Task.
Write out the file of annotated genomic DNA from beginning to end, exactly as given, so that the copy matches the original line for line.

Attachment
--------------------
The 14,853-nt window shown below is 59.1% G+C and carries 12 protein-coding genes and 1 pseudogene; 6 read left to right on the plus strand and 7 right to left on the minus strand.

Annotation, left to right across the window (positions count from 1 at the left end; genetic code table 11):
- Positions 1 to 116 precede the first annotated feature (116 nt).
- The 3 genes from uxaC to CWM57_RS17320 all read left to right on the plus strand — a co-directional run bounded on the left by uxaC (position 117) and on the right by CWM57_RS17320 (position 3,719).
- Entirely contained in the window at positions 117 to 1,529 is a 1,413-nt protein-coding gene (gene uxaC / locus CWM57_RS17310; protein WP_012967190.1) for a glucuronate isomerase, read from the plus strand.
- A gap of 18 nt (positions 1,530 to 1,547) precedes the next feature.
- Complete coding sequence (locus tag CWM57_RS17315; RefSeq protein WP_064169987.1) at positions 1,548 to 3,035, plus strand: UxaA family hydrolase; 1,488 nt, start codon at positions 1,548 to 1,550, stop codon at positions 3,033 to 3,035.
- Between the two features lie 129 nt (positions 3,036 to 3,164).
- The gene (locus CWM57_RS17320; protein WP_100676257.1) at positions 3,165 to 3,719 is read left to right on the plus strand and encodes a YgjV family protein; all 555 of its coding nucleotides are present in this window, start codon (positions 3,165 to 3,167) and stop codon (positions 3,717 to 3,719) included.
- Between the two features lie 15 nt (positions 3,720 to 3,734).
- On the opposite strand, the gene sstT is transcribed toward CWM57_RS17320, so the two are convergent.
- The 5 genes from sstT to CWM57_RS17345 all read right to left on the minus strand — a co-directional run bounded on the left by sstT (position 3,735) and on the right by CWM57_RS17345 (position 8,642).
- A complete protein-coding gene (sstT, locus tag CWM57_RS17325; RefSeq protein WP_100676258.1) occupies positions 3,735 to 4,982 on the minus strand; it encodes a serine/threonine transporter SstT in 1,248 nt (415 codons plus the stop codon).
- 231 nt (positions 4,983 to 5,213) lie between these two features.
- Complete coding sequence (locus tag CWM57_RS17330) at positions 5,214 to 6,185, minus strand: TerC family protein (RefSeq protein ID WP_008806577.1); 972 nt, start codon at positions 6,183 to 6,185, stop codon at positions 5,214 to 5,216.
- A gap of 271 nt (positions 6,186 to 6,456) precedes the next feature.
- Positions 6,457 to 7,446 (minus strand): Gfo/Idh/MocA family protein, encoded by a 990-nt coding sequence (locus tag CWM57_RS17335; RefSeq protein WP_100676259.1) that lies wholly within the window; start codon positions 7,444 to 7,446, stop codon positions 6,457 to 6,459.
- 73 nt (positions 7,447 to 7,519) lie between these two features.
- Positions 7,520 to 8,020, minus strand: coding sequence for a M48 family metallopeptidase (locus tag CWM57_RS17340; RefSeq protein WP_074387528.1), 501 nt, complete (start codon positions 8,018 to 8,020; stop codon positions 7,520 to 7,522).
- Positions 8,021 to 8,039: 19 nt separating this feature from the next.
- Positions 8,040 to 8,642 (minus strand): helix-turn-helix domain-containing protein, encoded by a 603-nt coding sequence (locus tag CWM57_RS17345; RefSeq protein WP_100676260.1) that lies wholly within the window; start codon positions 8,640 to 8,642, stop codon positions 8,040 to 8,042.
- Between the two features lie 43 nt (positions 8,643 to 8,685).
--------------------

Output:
The 14,853-nt window shown below is 59.1% G+C and carries 12 protein-coding genes and 1 pseudogene; 6 read left to right on the plus strand and 7 right to left on the minus strand.

Annotation, left to right across the window (positions count from 1 at the left end; genetic code table 11):
- Positions 1 to 116 precede the first annotated feature (116 nt).
- The 3 genes from uxaC to CWM57_RS17320 all read left to right on the plus strand — a co-directional run bounded on the left by uxaC (position 117) and on the right by CWM57_RS17320 (position 3,719).
- Entirely contained in the window at positions 117 to 1,529 is a 1,413-nt protein-coding gene (gene uxaC / locus CWM57_RS17310; protein WP_012967190.1) for a glucuronate isomerase, read from the plus strand.
- A gap of 18 nt (positions 1,530 to 1,547) precedes the next feature.
- Complete coding sequence (locus tag CWM57_RS17315; RefSeq protein WP_064169987.1) at positions 1,548 to 3,035, plus strand: UxaA family hydrolase; 1,488 nt, start codon at positions 1,548 to 1,550, stop codon at positions 3,033 to 3,035.
- Between the two features lie 129 nt (positions 3,036 to 3,164).
- The gene (locus CWM57_RS17320; protein WP_100676257.1) at positions 3,165 to 3,719 is read left to right on the plus strand and encodes a YgjV family protein; all 555 of its coding nucleotides are present in this window, start codon (positions 3,165 to 3,167) and stop codon (positions 3,717 to 3,719) included.
- Between the two features lie 15 nt (positions 3,720 to 3,734).
- On the opposite strand, the gene sstT is transcribed toward CWM57_RS17320, so the two are convergent.
- The 5 genes from sstT to CWM57_RS17345 all read right to left on the minus strand — a co-directional run bounded on the left by sstT (position 3,735) and on the right by CWM57_RS17345 (position 8,642).
- A complete protein-coding gene (sstT, locus tag CWM57_RS17325; RefSeq protein WP_100676258.1) occupies positions 3,735 to 4,982 on the minus strand; it encodes a serine/threonine transporter SstT in 1,248 nt (415 codons plus the stop codon).
- 231 nt (positions 4,983 to 5,213) lie between these two features.
- Complete coding sequence (locus tag CWM57_RS17330) at positions 5,214 to 6,185, minus strand: TerC family protein (RefSeq protein ID WP_008806577.1); 972 nt, start codon at positions 6,183 to 6,185, stop codon at positions 5,214 to 5,216.
- A gap of 271 nt (positions 6,186 to 6,456) precedes the next feature.
- Positions 6,457 to 7,446 (minus strand): Gfo/Idh/MocA family protein, encoded by a 990-nt coding sequence (locus tag CWM57_RS17335; RefSeq protein WP_100676259.1) that lies wholly within the window; start codon positions 7,444 to 7,446, stop codon positions 6,457 to 6,459.
- 73 nt (positions 7,447 to 7,519) lie between these two features.
- Positions 7,520 to 8,020, minus strand: coding sequence for a M48 family metallopeptidase (locus tag CWM57_RS17340; RefSeq protein WP_074387528.1), 501 nt, complete (start codon positions 8,018 to 8,020; stop codon positions 7,520 to 7,522).
- Positions 8,021 to 8,039: 19 nt separating this feature from the next.
- Positions 8,040 to 8,642 (minus strand): helix-turn-helix domain-containing protein, encoded by a 603-nt coding sequence (locus tag CWM57_RS17345; RefSeq protein WP_100676260.1) that lies wholly within the window; start codon positions 8,640 to 8,642, stop codon positions 8,040 to 8,042.
- Between the two features lie 43 nt (positions 8,643 to 8,685).